Argentina: Good morning. Thanks the board, chairman. Argentina starts a new period in its history and the issue of the drugs is one of the key issues, for us, this work is fundamental. Argentina is taking a new approach; drugs are apart of our reality. Everything that has been decided will be reviewed. Provincial authorities, national authorities have changed. It is a varied an intensive pattern that we have created to tackle this. We work with provincial authorities, city authorities local communities based on this new approach to address the problem in all its multi-faceted aspects. This new approach is based on the subject, the human being. It involves the respect for human rights, public health – social reintegration of addicts. The first issue is getting the right kind of information. Must be analyzed on a scientific basis. We cannot peruse the right kind of public policy without the right kind of information. We have set up a monitoring center of an observatory as I call it. This is an important regional effort; we work with Paraguay, Uruguay. It is something that must be addressed in the regional context. Frank, candid dialogue is key. Everyone needs to be involved. Gender and proportionality in this issue are cornerstones of policy decisions. The new public policy encompasses all sectors, all parts of the country and all social strata. The federal authorities work with social groups NGOs, focusing on providing social services. This is something that we are bringing to the community, working jointly with the private sector and public sector to ensure that the right services are delivered. We also certify these service providers. This is a new strategy with a very important humanitarian dimension. All the new strategies are welcome. It is a matter of national security. We want to protect all sect of our society, but first of all the most vulnerable. In this context, all cooperation is extremely important to us. But the focus has been on our population and our immediate neighbours. International cooperation is essential. Our president has come out with important initiatives where Argentina has been reasserting itself where its participation has languished in past years. Our diversity is apart of that identity. All cultural diversity must be respected and taken into account. The secretariat for the prevention of addiction and trafficking is acquiring a new prominence. Would benefit from international cooperation. Important to share the info our parliament is currently debating many news issues, including alcohol and drug addiction issues. We are also working on issues pertaining to money laundering and trafficking. All of these measures that I briefly referred too, want to let you know that we are working hard on a whole array of measures – we are committed to international cooperation, human rights, public health, we will not stop.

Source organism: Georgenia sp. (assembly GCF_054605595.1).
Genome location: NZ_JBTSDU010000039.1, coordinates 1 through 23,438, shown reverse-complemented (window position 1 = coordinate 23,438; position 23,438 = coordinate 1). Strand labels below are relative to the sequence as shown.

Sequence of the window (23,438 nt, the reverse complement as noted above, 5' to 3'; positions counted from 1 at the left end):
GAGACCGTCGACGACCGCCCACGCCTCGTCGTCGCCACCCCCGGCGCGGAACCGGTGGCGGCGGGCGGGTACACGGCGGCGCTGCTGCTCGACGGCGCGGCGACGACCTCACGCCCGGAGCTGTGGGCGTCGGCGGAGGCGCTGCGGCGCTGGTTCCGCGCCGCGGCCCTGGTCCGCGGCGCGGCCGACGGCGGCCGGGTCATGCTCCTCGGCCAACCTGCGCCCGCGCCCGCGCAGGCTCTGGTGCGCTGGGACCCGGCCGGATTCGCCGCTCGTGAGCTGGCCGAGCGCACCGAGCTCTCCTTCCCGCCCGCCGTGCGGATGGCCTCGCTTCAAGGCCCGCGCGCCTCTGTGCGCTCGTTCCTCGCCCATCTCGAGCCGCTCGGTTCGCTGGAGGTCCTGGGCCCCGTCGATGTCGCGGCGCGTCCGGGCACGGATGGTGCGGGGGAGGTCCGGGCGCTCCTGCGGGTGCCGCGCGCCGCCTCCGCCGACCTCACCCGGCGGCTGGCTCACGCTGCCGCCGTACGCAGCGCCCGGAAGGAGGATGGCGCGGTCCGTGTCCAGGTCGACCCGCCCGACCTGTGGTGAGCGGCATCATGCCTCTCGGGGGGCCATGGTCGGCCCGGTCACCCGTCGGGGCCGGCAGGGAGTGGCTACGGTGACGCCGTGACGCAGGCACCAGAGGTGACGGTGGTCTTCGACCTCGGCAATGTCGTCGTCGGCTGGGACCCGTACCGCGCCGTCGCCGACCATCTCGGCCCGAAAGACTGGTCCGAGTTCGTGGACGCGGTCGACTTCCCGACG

Hungary: Fully align with the EU statement. UNGASS an important opportunity to take stock of the world drug problem on the road to 2019. We believe the following should be included in the outcome document: central role of drug conventions, notion of risk and harm reduction, recovery orientation and public health approach, abolishment of the death penalty, and linking to the process of SDGs. Global thinking on this topic differs. The drug problem continues to be treated with a law enforcement approach in many countries, while others prioritize treatment, harm reduction, and even decriminalization. Use of NPS and abuse of prescription drugs rising. Hungary among the first member states to include regulation on NPS. Welcome separate section on NPS in outcome document. Pose a substantial threat to public health. Quick emergence and rising consumption is a complex challenge. Majority of seized substances being NPS already in 2013. In order to allow an effective and swift response to NPS, Hungary system is based on generic formula of substances, while also specifics. Committed to strengthen three UN conventions. Enhancing public health by applying a balanced approach. Support the 2016 UNGASS process. Looking to find consensus among UN member states.